In researching something-or-other last week, I fell down an incredible occult couture rabbit hole, and I wanted to share my findings with you in case you hadn’t already seen some of these mystical catwalk marvels from designer Lenny Niemeyer. The collection is from a few years back, São Paulo Fashion Week on August 29, 2017, to be accurate. But it was totally new to my eyes, and I was pretty thrilled to have serendipitously stumbled across these wondrous pieces!
Hilma af Klint, Group X, No. 2, Altarpiece, 1915, oil and metal leaf on canvas
Untitled, 1940, Emma Kunz
The 2018 Summer collection was meant to be a “tribute to feminine strength,” according to the designer, and takes inspiration from Swedish artists Hilma Af Klint and Emma Kunz, visionary artists born in the late 19th century and pioneers of geometric abstractionism who arrived at their innovative artworks through “conscious collaboration with spirit.”
The artwork of both painters can be seen through their “remarkable elements such as lines, spheres, and triangles”, present in the collection’s tessellating geometric prints. Soft colors such as Sky Blue and Rose Morocco provide a mysterious counterpoint for the vibrant hues of Tomato Red and Lime Green. Additionally, fashion critics noted an “80’s revival” which “shows strength through low-cut swimsuits and draped garments.” Complimenting the mystical mood are accessories showcasing different stones and sacred shapes, perhaps recalling the phases or the platonic solids, providing even more esoteric personality to the season’s pieces.
I’m finding the runway fashion a little lackluster at the time being, so I thought I might round up a small collection of the “fall looks” I’ve been sharing on Instagram. You might argue that my sartorial contributions are nothing to get excited about either, but that’s just like, your opinion, man. But also you’d probably be right–they’re 95% monochromatic (or just black, if we’re telling it like it is), they are relatively shapeless and unstructured, and I am neither a model nor a photographer, so my imagery consists chiefly of one pose over and over again, reflected in a smudged mirror.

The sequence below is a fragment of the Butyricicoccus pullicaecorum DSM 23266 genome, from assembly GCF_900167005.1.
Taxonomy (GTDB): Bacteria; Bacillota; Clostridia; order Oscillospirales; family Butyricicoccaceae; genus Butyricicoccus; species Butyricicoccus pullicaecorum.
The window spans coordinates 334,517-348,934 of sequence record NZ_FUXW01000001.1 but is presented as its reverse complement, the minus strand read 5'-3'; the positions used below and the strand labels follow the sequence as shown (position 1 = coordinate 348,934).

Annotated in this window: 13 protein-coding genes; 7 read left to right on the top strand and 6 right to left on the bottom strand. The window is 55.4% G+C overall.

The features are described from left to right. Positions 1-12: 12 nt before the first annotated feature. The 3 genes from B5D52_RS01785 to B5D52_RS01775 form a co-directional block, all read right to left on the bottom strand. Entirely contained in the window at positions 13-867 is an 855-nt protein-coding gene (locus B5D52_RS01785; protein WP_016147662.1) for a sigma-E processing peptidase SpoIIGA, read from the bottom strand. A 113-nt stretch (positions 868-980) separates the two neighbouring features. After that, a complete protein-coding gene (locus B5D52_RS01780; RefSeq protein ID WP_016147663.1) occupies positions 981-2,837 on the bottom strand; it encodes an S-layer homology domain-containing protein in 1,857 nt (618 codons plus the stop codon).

Well, so what? I’m a real person! And this is what I really wear! And I think you can get a much better sense of clothing as it really is and how it truly fits if you get a chance to see it on a random schlub, as opposed to someone who’s all made up and has great lighting and a photographer to find their best side.
Scroll on for a few of my favorite ensembles this season, and I will share with you the details on where to find everything as well. (My No Face phone case can be found at Amazon (because I know you’re going to ask!)
I gasped when I saw many of the pieces in this collection, incorporating motifs of scales, spiraling numbers, map of the heavens, and compasses, and which reads to me like a passionate love letter to myriad Greek achievements of antiquity. I don’t always trust what I think I am seeing, though (sometimes I can either be a little dense, or entirely too fanciful, ha!) and so I was gratified to see that I was at least half right, when I read that Vogue described it as the “…living resonance of Greek culture throughout Western civilization.”
Of the collection’s inspirations, Katranzou notes: “…philosophy, theology, biology, astronomy, trigonometry. Ideas that are so abstract—words that were birthed here two and a half thousand years ago—and the wonder that they can be so relevant today.”
Do the kitschy-campy day-glo electric neon flights of fancy in the runway clip above and in the video below remind you of anything in particular? Anything that calls to mind perhaps, an 80’s cartoon teeming with glamour and glitter, fashion and fame?
*Not so gross extra credit: have you read the comic book version of Jem and the Holograms, featuring gorgeous, expressive art from Sophie Campbell and some updated twists for a modern, forward-thinking audience, but all the campiness and ridiculous rivalry in the old cartoon? You should definitely check it out!
The Maison Francesco Scognamiglio Fall 2019 Couture collection, with its contrasting play between excess and restraint-the undulating satin, that see-through tulle, those rivulets of crystals and embellishments!–call to mind languid lady vampires swanning around an abandoned moonlit chateau, or perhaps flickering amongst the bleached bones scattered throughout the sandy stones of a coastal cliff-side ruin at twilight.